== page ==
How foundations can assist in charitable giving

What do Warren Buffett, Michael Bloomberg, Berry Diller and Diane von Furstenberg, Patrice and Precious Motsepe, Mark and Priscilla Zuckerberg have in common?

They are billionaires who have joined The Giving Pledge campaign and agreed to dedicate the majority of their wealth to philanthropy. They are part of the world’s wealthiest individuals and families who have chosen to direct their wealth towards solving problems. Recognising they had an opportunity to improve the lives of many some have registered foundations to give away vast amounts of their wealth.

As a foundation can fulfil philanthropic intentions so it also satisfies the need to protect and facilitate the transfer of wealth between generations as well as the desire to retain family harmony. Founders can also register foundations in order to hold structures or separate activities. In fact, one of the attractions of a foundation is its flexibility. The founders can determine its strategy for investment and distribution, specifying who should benefit and how. Foundation rules are private so each foundation can have its own rules drafted accordingly.

The involvement in a foundation can be very appealing on an emotional level as well as financially. In this respect, key advantages of an Isle of Man Foundation include asset protection, tax planning and limitation of liability.

A foundation is flexible and adaptable whilst successfully protecting the wishes of its founder, if registered in the Isle of Man could also provide a number of other advantages such as:

  1. It is a separate legal entity, whereby assets are beneficially owned by the Foundation;
  2. Anybody of a legal age can be appointed as a member of Council (although care should be taken when constructing the council);
  3. It has its own private rules and can sue in its own right – it is interesting to note that a foundation can do anything and is not restricted to what is stated in the rules (other than engaging in commercial trade that is not specified in the rules);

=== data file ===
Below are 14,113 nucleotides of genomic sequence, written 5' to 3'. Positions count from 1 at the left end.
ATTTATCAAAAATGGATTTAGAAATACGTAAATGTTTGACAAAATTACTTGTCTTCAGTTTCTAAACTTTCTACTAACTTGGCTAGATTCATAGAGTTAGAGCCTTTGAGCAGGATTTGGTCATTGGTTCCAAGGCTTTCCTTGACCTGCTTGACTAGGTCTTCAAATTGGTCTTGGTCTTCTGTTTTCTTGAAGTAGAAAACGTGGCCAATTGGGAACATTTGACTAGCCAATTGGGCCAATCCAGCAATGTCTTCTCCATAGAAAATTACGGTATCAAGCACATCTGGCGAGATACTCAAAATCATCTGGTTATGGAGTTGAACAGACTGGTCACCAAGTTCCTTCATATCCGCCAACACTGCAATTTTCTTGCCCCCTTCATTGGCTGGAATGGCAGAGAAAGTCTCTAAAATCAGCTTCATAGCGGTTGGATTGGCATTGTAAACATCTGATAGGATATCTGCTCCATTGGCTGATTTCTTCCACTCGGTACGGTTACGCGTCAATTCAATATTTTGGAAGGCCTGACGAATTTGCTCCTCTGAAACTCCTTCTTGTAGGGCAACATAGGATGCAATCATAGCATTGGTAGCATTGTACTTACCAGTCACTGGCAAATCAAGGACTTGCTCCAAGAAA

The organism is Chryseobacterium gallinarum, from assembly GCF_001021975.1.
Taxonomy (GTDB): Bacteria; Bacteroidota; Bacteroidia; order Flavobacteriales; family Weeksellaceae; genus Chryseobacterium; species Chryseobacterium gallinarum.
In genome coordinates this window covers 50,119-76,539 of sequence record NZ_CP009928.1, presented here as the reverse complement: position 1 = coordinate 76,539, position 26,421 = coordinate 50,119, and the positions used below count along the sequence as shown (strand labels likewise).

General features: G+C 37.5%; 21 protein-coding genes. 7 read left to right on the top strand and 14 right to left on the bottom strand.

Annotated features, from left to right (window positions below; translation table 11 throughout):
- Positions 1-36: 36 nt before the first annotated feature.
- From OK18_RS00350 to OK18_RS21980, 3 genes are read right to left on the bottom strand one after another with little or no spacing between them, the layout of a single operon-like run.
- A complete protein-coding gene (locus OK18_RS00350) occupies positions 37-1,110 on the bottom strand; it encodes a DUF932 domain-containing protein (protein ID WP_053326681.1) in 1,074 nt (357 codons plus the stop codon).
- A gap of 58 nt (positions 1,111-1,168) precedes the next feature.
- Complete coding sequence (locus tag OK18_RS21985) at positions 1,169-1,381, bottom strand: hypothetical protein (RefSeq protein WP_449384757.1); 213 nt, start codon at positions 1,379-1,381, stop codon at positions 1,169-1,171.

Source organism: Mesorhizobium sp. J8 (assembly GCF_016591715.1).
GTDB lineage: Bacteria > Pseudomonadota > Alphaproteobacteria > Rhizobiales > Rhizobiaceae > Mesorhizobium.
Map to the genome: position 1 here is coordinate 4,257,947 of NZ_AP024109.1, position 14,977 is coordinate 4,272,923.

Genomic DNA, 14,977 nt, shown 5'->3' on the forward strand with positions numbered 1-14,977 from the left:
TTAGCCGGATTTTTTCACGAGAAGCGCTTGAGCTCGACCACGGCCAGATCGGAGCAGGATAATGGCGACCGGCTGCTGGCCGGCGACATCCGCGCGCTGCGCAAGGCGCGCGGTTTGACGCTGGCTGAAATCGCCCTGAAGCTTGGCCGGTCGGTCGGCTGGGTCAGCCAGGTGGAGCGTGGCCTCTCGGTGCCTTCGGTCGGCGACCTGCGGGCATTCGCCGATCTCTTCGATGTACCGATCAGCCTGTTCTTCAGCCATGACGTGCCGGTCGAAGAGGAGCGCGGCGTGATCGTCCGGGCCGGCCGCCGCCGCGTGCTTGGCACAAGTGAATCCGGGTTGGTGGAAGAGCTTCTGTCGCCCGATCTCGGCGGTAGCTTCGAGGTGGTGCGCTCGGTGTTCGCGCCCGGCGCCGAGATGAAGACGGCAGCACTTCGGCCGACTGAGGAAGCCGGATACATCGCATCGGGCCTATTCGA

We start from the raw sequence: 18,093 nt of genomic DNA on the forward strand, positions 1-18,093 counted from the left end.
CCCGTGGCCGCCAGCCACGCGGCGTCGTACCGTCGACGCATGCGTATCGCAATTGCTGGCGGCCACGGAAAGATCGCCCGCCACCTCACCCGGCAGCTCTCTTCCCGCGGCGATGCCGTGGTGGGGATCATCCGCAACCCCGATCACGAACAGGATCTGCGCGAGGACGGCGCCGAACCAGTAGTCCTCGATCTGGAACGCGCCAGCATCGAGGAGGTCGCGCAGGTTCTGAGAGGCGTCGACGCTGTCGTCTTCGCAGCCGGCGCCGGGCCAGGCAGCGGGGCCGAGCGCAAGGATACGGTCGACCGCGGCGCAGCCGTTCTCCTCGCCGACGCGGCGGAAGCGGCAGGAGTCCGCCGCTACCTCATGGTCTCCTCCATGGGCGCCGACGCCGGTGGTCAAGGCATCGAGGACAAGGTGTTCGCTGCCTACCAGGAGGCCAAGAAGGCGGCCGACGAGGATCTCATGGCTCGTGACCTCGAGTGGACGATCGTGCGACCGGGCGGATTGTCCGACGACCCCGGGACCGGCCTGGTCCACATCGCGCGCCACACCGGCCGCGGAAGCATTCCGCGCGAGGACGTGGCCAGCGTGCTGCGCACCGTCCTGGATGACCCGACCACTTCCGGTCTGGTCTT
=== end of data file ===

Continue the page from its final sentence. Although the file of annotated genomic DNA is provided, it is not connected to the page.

4. It can continue indefinitely;
  5. It is possible to have a combination of interests for beneficiaries, non-charitable purposes and charitable purposes;
  6. It does not have to hold any assets at the outset;
  7. It is fully recognised by Government;
  8. It is quick and easy to set up just registering on a public register so it is possible to evidence its existence, which can be important for contractual and banking relationships;
  9. It looks like a company but acts like a trust;
  10. Its tax treatment may be beneficial; a foundation is taxed as a company, the corporate tax rate for the majority of activities is zero per cent.

It is important to ensure that legal entities, like foundations, always benefit from governance as strong as the ones used for traditional investment activities. As a regulated experienced services provider, Abacus can assure corporate governance in order to prevent any doubts on a foundation’s reliability, integrity and transparency.

No action should be taken on the basis of this note, nor should it be construed as amounting to tax, legal or VAT advice. Suitable, specific and professional advice should always be obtained in respect on any particular issue.
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